Sunday, October 25, 2009

Open Commission Meeting – October 22, 2009 -

Here is the website for the Network Neutrality "rulemaking" that everyone is so excited about.

Here you can download copies of the 5 voting members statements on the subject. But I found only one that contained any substance that reflected actual knowledge of the subject matter rather than just platitudes. Is it hard to guess that he was a dissenting vote?

Here is a direct link to his PDF (they are a bit hard to find in the "Scribd" muddle, but the links are above the articles as displayed.):

Some excerpts:

Furthermore, as we go forward, I hope we can explore the differences between discriminatory conduct and anticompetitive conduct. The public interest would be better served if the debate would focus more on this dichotomy. During the course of this debate, many have confused the important difference between discriminatory conduct and anticompetitive conduct. But the reality is that the Internet can function only if engineers are allowed to discriminate among different types of traffic. The word “discriminate” carries with it negative connotations, but to network engineers it means “network management.” Discriminatory conduct, in the network management context, does not necessarily mean anticompetitive conduct.

For example, to enjoy online video downloads without interruption or distortion, consumers expect video bits to be given priority over other bits, such as email bits. Such conduct is discriminatory, but not necessarily anticompetitive. If discriminatory conduct were to become anticompetitive conduct, then could it not be addressed in the context of competition and antitrust laws? While today’s Notice provides an opportunity to comment on the applicability of such laws, I hope that the record will contain a relevant market analysis before we venture further. Without a finding of a concentration of market power and abuse of such power in the broadband market, additional regulation is likely not warranted.

In fact, just over two years ago the Commission launched an inquiry into the state of the broadband services market. We cast a wide net in an effort to harvest evidence of fundamental market failure, and we came up empty. Similarly, after a lengthy and thorough market analysis, the Federal Trade Commission (FTC) issued a report on the state of the broadband market just 27 months ago. In a unanimous and bipartisan 5-0 vote, the FTC strongly cautioned against imposing Internet regulation, saying:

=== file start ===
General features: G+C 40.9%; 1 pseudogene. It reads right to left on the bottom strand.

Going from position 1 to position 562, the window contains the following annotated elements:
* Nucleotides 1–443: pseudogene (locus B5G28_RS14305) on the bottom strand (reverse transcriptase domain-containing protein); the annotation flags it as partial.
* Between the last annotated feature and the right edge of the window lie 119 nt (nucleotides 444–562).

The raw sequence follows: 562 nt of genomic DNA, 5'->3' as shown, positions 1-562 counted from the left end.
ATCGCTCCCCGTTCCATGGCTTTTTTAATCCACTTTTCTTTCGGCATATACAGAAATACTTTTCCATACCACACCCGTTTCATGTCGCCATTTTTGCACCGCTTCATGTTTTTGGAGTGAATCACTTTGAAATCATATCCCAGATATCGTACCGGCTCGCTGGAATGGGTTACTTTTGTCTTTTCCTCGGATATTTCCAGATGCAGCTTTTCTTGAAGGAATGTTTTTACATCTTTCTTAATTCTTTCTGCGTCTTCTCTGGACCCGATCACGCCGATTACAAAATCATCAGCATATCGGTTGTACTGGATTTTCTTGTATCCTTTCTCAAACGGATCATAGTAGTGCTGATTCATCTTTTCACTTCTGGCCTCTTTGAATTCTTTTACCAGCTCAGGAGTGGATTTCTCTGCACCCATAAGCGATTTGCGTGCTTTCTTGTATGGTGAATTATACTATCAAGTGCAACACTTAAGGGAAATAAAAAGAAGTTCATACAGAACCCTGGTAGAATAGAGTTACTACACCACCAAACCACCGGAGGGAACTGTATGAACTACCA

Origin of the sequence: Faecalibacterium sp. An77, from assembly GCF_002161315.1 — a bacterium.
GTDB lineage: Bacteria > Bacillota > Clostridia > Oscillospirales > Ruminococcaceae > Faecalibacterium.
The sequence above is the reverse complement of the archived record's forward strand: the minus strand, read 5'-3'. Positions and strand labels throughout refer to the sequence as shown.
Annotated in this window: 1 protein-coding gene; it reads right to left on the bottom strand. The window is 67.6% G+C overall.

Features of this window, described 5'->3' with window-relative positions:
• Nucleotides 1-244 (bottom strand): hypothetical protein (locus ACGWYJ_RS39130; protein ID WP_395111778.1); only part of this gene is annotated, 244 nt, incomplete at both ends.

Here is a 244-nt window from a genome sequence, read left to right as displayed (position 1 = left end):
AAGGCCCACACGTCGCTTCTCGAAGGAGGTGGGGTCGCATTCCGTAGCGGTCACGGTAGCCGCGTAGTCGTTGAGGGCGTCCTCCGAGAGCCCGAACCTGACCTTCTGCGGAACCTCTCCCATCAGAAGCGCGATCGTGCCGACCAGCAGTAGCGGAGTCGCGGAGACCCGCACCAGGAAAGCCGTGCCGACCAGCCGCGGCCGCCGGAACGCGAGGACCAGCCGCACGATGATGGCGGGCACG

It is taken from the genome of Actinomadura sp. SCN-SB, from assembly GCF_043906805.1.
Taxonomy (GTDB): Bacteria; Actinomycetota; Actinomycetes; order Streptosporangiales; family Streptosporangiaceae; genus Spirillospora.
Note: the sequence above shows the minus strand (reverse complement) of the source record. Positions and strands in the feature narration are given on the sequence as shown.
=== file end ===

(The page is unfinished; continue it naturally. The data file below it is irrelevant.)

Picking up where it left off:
[W]e suggest that policy makers proceed with caution in evaluating calls for network neutrality regulation …. No regulation, however well- intended, is cost-free, and it may be particularly difficult to avoid unintended consequences here, where the conduct at which regulation would be directed largely has not yet occurred. … Policy makers should be very wary of network neutrality regulation.

What tectonic market changes have occurred since the 2007 FTC report that would warrant a change in policy? Since the Supreme Court’s decision in Brand X, 4 we have been busy taking broadband services out of the common carriage realm of Title II and classifying them as largely unregulated Title I information services due to market conditions.5 So an important question to ask might be to what degree would a lack of a change in market conditions threaten the viability of any new regulations on appeal?
Emphasis mine, answer: Election of a collectivist President.

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